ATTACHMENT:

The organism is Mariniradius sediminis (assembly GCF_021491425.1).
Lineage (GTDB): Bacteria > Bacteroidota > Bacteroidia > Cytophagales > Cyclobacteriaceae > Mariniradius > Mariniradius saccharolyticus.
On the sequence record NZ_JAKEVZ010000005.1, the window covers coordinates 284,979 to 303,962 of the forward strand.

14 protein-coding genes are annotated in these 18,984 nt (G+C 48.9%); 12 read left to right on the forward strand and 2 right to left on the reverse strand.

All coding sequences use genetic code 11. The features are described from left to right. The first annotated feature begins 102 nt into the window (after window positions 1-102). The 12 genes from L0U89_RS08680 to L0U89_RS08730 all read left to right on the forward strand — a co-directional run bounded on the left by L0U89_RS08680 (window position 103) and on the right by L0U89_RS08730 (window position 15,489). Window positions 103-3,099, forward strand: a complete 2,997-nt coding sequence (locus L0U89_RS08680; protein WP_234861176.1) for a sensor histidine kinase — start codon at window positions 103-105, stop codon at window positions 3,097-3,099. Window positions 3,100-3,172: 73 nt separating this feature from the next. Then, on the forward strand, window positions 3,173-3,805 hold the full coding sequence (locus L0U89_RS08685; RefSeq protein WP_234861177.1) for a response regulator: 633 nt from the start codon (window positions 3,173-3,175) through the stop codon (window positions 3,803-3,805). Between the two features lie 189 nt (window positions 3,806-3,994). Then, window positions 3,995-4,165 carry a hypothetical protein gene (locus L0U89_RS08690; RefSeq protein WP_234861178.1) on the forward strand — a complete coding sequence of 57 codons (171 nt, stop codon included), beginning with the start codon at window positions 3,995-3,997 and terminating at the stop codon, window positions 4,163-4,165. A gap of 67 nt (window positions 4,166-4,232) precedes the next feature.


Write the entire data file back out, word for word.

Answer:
The organism is Mariniradius sediminis (assembly GCF_021491425.1).
Lineage (GTDB): Bacteria > Bacteroidota > Bacteroidia > Cytophagales > Cyclobacteriaceae > Mariniradius > Mariniradius saccharolyticus.
On the sequence record NZ_JAKEVZ010000005.1, the window covers coordinates 284,979 to 303,962 of the forward strand.

14 protein-coding genes are annotated in these 18,984 nt (G+C 48.9%); 12 read left to right on the forward strand and 2 right to left on the reverse strand.

All coding sequences use genetic code 11. The features are described from left to right. The first annotated feature begins 102 nt into the window (after window positions 1-102). The 12 genes from L0U89_RS08680 to L0U89_RS08730 all read left to right on the forward strand — a co-directional run bounded on the left by L0U89_RS08680 (window position 103) and on the right by L0U89_RS08730 (window position 15,489). Window positions 103-3,099, forward strand: a complete 2,997-nt coding sequence (locus L0U89_RS08680; protein WP_234861176.1) for a sensor histidine kinase — start codon at window positions 103-105, stop codon at window positions 3,097-3,099. Window positions 3,100-3,172: 73 nt separating this feature from the next. Then, on the forward strand, window positions 3,173-3,805 hold the full coding sequence (locus L0U89_RS08685; RefSeq protein WP_234861177.1) for a response regulator: 633 nt from the start codon (window positions 3,173-3,175) through the stop codon (window positions 3,803-3,805). Between the two features lie 189 nt (window positions 3,806-3,994). Then, window positions 3,995-4,165 carry a hypothetical protein gene (locus L0U89_RS08690; RefSeq protein WP_234861178.1) on the forward strand — a complete coding sequence of 57 codons (171 nt, stop codon included), beginning with the start codon at window positions 3,995-3,997 and terminating at the stop codon, window positions 4,163-4,165. A gap of 67 nt (window positions 4,166-4,232) precedes the next feature.